Although Chua argues otherwise, the entity with the greatest attractiveness to others at present may be the European Union. It is the only entity which other countries not only want to join, but willingly alter their behavior for in order to do so.
Demography Is Destiny
Richard Jackson and Neil Howe see population decline and aging as negatively affecting the ability of great powers experiencing them to retain this status. The implications of their model are straightforward: the developed world is shrinking and aging while the developing world is growing and remaining relatively young. In their view, Europe and Russia in particular are especially unlikely to be able to remain great powers. Developing countries will have the potential to become great powers, but their very youthful populations will make them highly unstable. Interestingly, America—with its growing population that is aging less rapidly than Europe’s or Russia’s (due to immigration and a higher birth rate) is likely to remain a great power, but will face growing challenges.
Subjective vs. Objective
While there are undoubtedly objective criteria that affect whether states become and remain great powers, public opinion, commentators, and policymakers in different countries often employ highly subjective criteria in making assessments about this. Policymakers, commentators, and public opinion in various countries often maintain not only that their country deserves to be a great power, but also that because it deserves to be a great power, then it either is, will remain, or will become one. Similarly, policymakers, commentators, and public opinion in one particular country often maintain that certain other countries do not deserve to be great powers, and therefore they will either not gain or retain this status.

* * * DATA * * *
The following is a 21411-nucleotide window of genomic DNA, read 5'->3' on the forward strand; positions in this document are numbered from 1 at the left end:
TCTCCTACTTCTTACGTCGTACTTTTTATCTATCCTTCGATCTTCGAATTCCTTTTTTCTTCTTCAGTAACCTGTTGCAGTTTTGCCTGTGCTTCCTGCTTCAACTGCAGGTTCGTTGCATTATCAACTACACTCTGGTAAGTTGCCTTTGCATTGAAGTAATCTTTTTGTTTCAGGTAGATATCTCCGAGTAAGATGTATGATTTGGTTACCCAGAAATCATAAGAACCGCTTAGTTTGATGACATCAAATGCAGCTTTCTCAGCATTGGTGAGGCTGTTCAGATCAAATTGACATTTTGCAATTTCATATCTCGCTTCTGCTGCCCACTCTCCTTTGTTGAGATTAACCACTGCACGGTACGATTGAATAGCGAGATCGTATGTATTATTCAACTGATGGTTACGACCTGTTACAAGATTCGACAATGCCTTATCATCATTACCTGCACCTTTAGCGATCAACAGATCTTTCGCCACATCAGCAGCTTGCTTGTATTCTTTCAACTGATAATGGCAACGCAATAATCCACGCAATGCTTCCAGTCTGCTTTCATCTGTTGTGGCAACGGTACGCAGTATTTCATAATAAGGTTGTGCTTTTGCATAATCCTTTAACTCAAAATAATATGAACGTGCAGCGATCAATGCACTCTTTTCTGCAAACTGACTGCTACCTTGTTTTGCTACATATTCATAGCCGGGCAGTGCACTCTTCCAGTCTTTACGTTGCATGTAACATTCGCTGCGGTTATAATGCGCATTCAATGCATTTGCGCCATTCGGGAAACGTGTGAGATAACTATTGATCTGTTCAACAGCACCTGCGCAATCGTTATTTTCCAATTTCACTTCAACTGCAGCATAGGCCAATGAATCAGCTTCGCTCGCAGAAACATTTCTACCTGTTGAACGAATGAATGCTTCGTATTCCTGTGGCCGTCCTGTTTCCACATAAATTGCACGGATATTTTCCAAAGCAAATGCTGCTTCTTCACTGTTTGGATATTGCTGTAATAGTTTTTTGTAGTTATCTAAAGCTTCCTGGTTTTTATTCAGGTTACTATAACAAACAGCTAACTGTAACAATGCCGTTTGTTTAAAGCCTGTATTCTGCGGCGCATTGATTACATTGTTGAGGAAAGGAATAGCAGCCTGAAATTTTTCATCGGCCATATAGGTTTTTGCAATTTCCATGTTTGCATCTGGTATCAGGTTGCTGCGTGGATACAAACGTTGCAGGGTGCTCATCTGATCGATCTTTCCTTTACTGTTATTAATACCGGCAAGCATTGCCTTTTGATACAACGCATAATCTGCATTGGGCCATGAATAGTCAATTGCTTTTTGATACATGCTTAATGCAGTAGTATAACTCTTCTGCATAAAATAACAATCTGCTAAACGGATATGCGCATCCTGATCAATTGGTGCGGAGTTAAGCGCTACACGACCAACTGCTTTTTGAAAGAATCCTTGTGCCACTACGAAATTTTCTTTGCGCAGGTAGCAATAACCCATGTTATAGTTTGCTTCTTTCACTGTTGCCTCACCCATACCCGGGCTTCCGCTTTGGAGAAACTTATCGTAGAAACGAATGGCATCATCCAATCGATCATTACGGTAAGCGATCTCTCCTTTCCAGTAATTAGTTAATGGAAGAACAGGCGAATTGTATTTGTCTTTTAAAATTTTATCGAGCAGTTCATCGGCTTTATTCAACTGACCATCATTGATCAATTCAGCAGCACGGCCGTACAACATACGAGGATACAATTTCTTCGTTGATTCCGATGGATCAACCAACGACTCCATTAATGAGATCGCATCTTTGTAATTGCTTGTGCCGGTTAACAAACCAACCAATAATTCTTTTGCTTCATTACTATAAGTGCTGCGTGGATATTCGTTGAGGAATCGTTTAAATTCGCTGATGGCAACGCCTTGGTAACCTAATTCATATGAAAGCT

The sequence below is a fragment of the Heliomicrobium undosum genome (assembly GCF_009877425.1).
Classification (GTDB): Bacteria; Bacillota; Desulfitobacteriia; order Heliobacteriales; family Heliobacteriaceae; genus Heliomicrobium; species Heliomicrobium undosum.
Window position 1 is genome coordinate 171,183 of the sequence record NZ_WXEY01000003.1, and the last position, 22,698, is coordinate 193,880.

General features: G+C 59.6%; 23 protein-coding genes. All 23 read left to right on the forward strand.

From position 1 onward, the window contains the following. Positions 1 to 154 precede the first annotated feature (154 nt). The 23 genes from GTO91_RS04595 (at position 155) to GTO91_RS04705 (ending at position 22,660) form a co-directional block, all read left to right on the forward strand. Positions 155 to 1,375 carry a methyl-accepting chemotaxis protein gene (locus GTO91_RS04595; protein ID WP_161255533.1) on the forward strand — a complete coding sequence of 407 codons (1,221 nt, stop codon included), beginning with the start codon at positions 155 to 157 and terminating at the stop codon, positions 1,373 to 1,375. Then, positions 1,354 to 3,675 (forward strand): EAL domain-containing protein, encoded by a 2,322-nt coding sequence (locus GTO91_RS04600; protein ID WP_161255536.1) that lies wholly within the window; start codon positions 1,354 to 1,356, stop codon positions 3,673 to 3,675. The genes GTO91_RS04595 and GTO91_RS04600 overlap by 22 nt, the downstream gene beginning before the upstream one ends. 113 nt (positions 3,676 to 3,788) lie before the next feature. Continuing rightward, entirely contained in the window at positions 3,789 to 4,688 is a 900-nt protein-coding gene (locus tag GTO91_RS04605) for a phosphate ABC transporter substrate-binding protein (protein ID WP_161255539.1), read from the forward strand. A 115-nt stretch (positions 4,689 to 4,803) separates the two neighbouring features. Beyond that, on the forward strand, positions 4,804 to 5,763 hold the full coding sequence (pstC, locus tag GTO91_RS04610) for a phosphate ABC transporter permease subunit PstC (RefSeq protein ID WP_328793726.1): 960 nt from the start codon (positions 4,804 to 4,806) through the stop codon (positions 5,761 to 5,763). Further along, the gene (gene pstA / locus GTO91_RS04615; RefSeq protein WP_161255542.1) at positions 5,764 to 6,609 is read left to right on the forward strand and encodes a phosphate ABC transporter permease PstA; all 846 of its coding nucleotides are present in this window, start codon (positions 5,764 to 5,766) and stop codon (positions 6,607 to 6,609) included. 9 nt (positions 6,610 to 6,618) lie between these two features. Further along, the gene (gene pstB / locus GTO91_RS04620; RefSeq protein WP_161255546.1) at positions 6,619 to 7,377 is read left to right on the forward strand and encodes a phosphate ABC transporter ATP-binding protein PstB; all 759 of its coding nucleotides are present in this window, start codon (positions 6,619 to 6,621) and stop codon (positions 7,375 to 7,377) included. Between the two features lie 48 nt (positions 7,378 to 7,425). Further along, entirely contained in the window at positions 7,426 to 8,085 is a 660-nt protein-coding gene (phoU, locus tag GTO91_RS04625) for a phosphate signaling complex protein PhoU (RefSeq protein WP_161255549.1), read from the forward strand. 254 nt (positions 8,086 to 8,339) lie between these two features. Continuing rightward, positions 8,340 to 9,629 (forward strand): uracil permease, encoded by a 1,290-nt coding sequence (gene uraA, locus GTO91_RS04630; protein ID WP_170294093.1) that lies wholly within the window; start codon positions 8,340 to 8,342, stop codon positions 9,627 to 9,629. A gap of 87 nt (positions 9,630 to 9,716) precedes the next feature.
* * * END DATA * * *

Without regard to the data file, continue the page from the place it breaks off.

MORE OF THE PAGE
Employing these subjective criteria, then, every country that wants to become or remain a great power can convince itself that it can do so. Whether or not they actually can, though, is another matter.